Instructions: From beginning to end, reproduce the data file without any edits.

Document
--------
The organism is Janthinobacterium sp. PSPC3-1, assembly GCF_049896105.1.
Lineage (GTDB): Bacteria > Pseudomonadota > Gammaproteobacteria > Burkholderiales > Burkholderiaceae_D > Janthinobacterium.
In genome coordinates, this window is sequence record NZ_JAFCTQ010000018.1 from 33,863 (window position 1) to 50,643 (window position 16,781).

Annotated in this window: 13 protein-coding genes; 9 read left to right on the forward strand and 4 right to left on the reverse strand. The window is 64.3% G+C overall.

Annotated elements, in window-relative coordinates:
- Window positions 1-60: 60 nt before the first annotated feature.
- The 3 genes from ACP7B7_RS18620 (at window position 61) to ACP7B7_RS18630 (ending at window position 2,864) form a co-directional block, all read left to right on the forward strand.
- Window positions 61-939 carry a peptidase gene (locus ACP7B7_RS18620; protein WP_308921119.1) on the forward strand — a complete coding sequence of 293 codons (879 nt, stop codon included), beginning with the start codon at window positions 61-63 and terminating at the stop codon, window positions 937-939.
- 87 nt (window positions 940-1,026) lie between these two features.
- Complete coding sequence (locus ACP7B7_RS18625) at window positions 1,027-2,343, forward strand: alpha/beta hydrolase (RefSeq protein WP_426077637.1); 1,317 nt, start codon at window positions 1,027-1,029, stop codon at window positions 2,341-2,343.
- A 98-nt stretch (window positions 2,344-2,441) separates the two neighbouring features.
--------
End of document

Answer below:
The organism is Janthinobacterium sp. PSPC3-1, assembly GCF_049896105.1.
Lineage (GTDB): Bacteria > Pseudomonadota > Gammaproteobacteria > Burkholderiales > Burkholderiaceae_D > Janthinobacterium.
In genome coordinates, this window is sequence record NZ_JAFCTQ010000018.1 from 33,863 (window position 1) to 50,643 (window position 16,781).

Annotated in this window: 13 protein-coding genes; 9 read left to right on the forward strand and 4 right to left on the reverse strand. The window is 64.3% G+C overall.

Annotated elements, in window-relative coordinates:
- Window positions 1-60: 60 nt before the first annotated feature.
- The 3 genes from ACP7B7_RS18620 (at window position 61) to ACP7B7_RS18630 (ending at window position 2,864) form a co-directional block, all read left to right on the forward strand.
- Window positions 61-939 carry a peptidase gene (locus ACP7B7_RS18620; protein WP_308921119.1) on the forward strand — a complete coding sequence of 293 codons (879 nt, stop codon included), beginning with the start codon at window positions 61-63 and terminating at the stop codon, window positions 937-939.
- 87 nt (window positions 940-1,026) lie between these two features.
- Complete coding sequence (locus ACP7B7_RS18625) at window positions 1,027-2,343, forward strand: alpha/beta hydrolase (RefSeq protein WP_426077637.1); 1,317 nt, start codon at window positions 1,027-1,029, stop codon at window positions 2,341-2,343.
- A 98-nt stretch (window positions 2,344-2,441) separates the two neighbouring features.